Up ] experiments ] [ parameters ] partial specific volumes ] tutorial for getting started ] configurations ] sedimentation equilibrium ] sedimentation velocity for reactive systems ] sedimentation isotherm analysis ] isothermal titration calorimetry ] surface binding isotherms ]


As described in the general introduction, parameters come in three types: 

Global Parameters --> those that belong to the macromolecular system under study, such as properties of the protein, binding constants, etc.  They are accessed using the menu function Global Parameters.  It will bring up different boxes according to the particular selected model.  

Note that they are parameters under standard conditions (i.e., s20,w, D20,w, standard partial-specific volume), and concentrations and binding constants are in molar units.  The transformations to experimental conditions is performed using the experimental parameters (i.e., density, viscosity, partial-specific volume, extinction coefficients, and optical path lengths).  

Global parameters must be under standard conditions in order to permit global analysis of data acquired under different conditions.  For example, if you have sedimentation data at different solvent densities, it is possible to fit the partial-specific volume.  

Global parameters can be floated in the analysis and optimized by non-linear regression.  This indicated by checking them in the global parameter box (except for the partial-specific volume, which is done by menu function). 

Global parameters can be saved in files (Data->Models).


Local Parameters --> those that describe properties of a particular experiment, like loading concentration, baseline parameter, meniscus position, but also the extinction coefficient at the particular wavelength used.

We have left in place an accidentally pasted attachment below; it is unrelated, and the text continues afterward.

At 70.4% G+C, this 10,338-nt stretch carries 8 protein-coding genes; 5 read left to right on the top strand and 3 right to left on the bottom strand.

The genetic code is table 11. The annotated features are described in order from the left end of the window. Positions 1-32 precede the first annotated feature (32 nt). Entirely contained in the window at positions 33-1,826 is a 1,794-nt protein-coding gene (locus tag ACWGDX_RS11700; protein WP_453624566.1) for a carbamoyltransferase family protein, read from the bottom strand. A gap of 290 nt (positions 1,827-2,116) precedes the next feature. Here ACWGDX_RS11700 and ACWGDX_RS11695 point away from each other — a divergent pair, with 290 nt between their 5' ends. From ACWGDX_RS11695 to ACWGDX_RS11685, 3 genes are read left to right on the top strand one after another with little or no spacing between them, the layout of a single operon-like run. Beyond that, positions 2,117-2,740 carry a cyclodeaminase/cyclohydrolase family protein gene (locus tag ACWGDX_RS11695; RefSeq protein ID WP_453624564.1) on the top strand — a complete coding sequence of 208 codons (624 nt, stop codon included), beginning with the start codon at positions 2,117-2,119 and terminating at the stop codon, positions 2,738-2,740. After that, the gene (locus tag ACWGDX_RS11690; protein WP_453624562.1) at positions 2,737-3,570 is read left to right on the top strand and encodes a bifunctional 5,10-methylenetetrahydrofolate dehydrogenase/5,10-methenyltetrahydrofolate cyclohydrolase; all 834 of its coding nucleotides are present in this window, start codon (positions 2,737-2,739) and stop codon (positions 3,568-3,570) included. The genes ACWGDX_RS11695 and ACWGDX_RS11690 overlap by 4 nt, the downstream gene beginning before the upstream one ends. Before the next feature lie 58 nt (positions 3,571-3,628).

In SedPHaT, the local parameters are subdivided in the concentration parameters, accessed in the Local Parameters menu, and the Experiment Parameters, which contain those related to the physical setup of the experiment.  

Some of the local parameters can be floated.  The concentration parameters can be checked in the parameter box of the model, which causes them to be optimized in the non-linear regression.  Also some of the experimental parameters can be checked to be floated and optimized in the non-linear regression.  These are physical parameters that can carry significant uncertainties:  meniscus and bottom position of the solution column, baseline parameters (see below), and extinction coefficients.  


Shared Local Parameters --> parameters that are local to a data channel, but through prior knowledge can be constrained to be the same in two or more data channels.  Such shared local parameters can be optimized in non-linear regression.  Sharing local parameters is an important concept, since it is a very safe way to sometimes considerably simplify the non-linear regression.  

Internally, this organized in the program by using for each type of parameter an array, which redirects the access to the parameter of a particular experiment to the parameter of another experiment.  It is important, therefore, to be aware of the Experiment Number (the number in which it was loaded and is plotted). 

If the redirection of a particular experiment points to the same experiment, the parameter is a proper model parameter.  If the redirection is to another experiment, it will only be a copy the parameter value of the experiment pointed to.  

Four types of local parameters can be re-directed or shared:

1) Meniscus and bottom positions:  If you have data acquired with different optical systems or different wavelengths but from the same ultracentrifugal cell, we know for sure that there is only one unique meniscus and bottom position.  Sharing is specificed in the Experimental Parameter box.

2) Extinction coefficients:  This is a property of the protein under study, therefore cannot be different in different experiments.  To share this parameter allows to float it in non-linear regression (e.g. in multi-wavelength analysis where one extinction coefficient is known and concentration parameters are shared, see examples below). Sharing is specificed in the Experimental Parameter box.

3) Concentration parameters:  are ordinarily useful to be shared always when the same ultracentrifugal cell is scanned with different signals (i.e. different wavelengths or optical systems).  For analyses of heterogeneous interactions with mass conservation constraints, the concentrations of the components A or B (or their molar ratio) can also be shared.  This can be highly useful, if the concentrations in different cells are loaded as dilution series, or by keeping the concentration of one component the same in all cells.